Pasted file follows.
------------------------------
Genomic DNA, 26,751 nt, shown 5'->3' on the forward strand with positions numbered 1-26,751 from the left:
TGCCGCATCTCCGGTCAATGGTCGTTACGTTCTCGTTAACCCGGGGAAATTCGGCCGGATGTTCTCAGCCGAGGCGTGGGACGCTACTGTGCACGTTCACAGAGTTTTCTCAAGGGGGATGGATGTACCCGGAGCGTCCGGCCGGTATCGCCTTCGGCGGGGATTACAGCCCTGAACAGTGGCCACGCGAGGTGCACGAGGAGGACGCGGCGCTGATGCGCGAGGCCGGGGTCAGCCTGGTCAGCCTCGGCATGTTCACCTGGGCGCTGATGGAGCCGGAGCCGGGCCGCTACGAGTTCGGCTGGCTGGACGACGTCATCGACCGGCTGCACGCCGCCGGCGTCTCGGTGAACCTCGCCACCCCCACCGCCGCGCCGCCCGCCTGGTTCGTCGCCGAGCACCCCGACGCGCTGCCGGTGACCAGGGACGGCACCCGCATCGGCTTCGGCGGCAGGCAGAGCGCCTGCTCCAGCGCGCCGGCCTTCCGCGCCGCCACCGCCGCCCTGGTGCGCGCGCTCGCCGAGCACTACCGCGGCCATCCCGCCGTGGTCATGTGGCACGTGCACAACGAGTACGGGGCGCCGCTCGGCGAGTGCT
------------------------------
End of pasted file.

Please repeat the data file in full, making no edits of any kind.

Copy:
Genomic DNA, 26,751 nt, shown 5'->3' on the forward strand with positions numbered 1-26,751 from the left:
TGCCGCATCTCCGGTCAATGGTCGTTACGTTCTCGTTAACCCGGGGAAATTCGGCCGGATGTTCTCAGCCGAGGCGTGGGACGCTACTGTGCACGTTCACAGAGTTTTCTCAAGGGGGATGGATGTACCCGGAGCGTCCGGCCGGTATCGCCTTCGGCGGGGATTACAGCCCTGAACAGTGGCCACGCGAGGTGCACGAGGAGGACGCGGCGCTGATGCGCGAGGCCGGGGTCAGCCTGGTCAGCCTCGGCATGTTCACCTGGGCGCTGATGGAGCCGGAGCCGGGCCGCTACGAGTTCGGCTGGCTGGACGACGTCATCGACCGGCTGCACGCCGCCGGCGTCTCGGTGAACCTCGCCACCCCCACCGCCGCGCCGCCCGCCTGGTTCGTCGCCGAGCACCCCGACGCGCTGCCGGTGACCAGGGACGGCACCCGCATCGGCTTCGGCGGCAGGCAGAGCGCCTGCTCCAGCGCGCCGGCCTTCCGCGCCGCCACCGCCGCCCTGGTGCGCGCGCTCGCCGAGCACTACCGCGGCCATCCCGCCGTGGTCATGTGGCACGTGCACAACGAGTACGGGGCGCCGCTCGGCGAGTGCT